Cooking oil is a major product of sensitive importance in Indonesia, and one that it is self-sufficient in as a result of its status as the world’s largest palm oil producer. So large is Indonesia in that regard that its excess palm oil production has been directed to increasingly higher biodiesel mandates, with a B40 mandate – diesel containing 40% of palm material – originally schedule for full implementation this year. But as palm oil prices started rising to all-time highs at the beginning of January, cooking oil started becoming scarcer in Indonesia. The government blamed hoarding and – wary of the Ramadan period and domestic unrest – implemented a Domestic Market Obligation on palm oil refineries, directing them to devote 20% of projected exports for domestic use. Increasingly stricter terms for the DMO continued over February and March, only for an abrupt U-turn in mid-March that removed the DMO completely. But as the war in Ukraine drove prices even further, Indonesia shocked the market by announcing an total ban on palm oil exports in late April. Chaotically, the ban was first clarified to be palm olein only (straight refining cooking oil), but then flip-flopped into a total ban of crude palm oil as well. Markets went haywire, prices jumped to historical highs and Indonesia’s trading partners reacted with alarm.
Joko Widodo has said that the ban will be indefinite until domestic cooking oil prices ‘moderate’. With the global situation as it is, ‘moderate’ is unlikely to be achieved until the end of 2022 at least, if ‘moderate’ is taken to be the previous level of palm oil prices – roughly half of current pricing. Logistically, Indonesia cannot hold out on the ban for more than two months. Only a third of Indonesia’s monthly palm oil production is consumed domestically; the rest is exported. An indefinite ban means that not only fill storage tanks up beyond capacity and estates forced to let fruit rot, but Indonesia will be missing out on crucial revenue from its crude palm oil export tax. Which is used to fund its biodiesel subsidies.
And that’s where the implications on oil come in. Indonesia’s ham-fisted attempt at protectionism has dire implications on biofuels policies in Asia. Palm oil prices within Indonesia might sink as long as surplus volumes can’t make it beyond the borders, but international palm oil prices will remain high as consuming countries pivot to producers like Malaysia, Thailand, Papua New Guinea, West Africa and Latin America. That in turn, threatens the biodiesel mandates in Thailand and Malaysia. The Thai government has already expressed concern over palm-led food price inflation and associated pressure on its (subsidised) biodiesel programme, launching efforts to mitigate the worst effects. Malaysia – which has a more direct approach to subsidised fuels – is also feeling the pinch. Thailand’s move to B10 and Malaysia’s move to B20 is now in jeopardy; in fact, Thailand has regressed its national mandate from B7 to B5. And the reason is that the differential between the bio- and the diesel portion of the biodiesel is now so disparate that subsidy regimes break down. It would be far cheaper – for the government, the tax-payers and consumers – to use straight diesel instead of biodiesel, as evidenced by Thailand’s reversal in mandates.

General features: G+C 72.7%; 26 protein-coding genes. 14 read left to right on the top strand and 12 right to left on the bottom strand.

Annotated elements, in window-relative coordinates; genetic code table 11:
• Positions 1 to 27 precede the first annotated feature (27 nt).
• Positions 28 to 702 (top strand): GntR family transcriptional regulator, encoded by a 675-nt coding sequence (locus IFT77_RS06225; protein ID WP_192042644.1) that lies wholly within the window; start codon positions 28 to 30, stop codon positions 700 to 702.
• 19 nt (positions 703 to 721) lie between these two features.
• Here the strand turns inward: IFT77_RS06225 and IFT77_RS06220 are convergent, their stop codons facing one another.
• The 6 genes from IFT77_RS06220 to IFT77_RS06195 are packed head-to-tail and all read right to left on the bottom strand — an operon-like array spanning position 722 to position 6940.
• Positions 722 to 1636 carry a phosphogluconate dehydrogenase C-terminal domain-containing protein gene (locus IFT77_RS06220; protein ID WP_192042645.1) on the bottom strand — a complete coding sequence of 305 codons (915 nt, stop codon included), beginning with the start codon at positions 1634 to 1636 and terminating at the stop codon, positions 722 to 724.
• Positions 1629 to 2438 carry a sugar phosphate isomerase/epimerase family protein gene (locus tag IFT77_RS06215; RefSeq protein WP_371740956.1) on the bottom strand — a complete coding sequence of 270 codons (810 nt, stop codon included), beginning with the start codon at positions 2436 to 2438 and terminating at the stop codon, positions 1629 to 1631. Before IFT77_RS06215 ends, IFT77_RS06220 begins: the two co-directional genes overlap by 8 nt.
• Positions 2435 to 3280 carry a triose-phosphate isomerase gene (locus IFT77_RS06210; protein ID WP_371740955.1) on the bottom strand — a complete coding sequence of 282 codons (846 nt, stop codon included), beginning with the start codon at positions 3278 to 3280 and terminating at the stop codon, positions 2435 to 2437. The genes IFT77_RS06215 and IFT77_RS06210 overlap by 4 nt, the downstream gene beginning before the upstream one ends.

That, in turn, has implications on crude pricing. While OPEC+ is stubbornly sticking to its gentle approach to managing global crude supply, the stunning rebound in Asian demand has already kept the consumption side tight to match that supply. Crude prices above US$100/b are a recipe for demand destruction, and Asian economies have been preparing for this by looking at alternatives; biofuels for example. In the past four years, Indonesia has converted some of its oil refineries into biodiesel plants; in China, stricter crude import quotas are paving the way for China to clamp down on its status of a fuels exporter in favour of self-sustainability. But what happens when crude prices are high, but the prices of alternatives are higher? That is the case for palm oil now, where the gasoil-palm spread is now triple the previous average.
Part of this situation is due to market dynamics. Part of it is due to geopolitical effects. But part of it is also due to Indonesia’s knee-jerk reaction. Supply disruption at the level of a blanket ban is always seismic and kicks off a chain of unintended consequences; see the OPEC oil shocks of the 70s. Indonesia’s palm oil export ban is almost at that level. ‘Indefinite’ is a vague term and offers no consolation to markets looking for direction. Damage will be done, even if the ban lasts a month. But the longer it lasts – Indonesian general elections are due in February 2024 – the more serious the consequences could be. And the more the oil and refining industry in Asia will have to think about their preconceived notions of the future of oil in the region.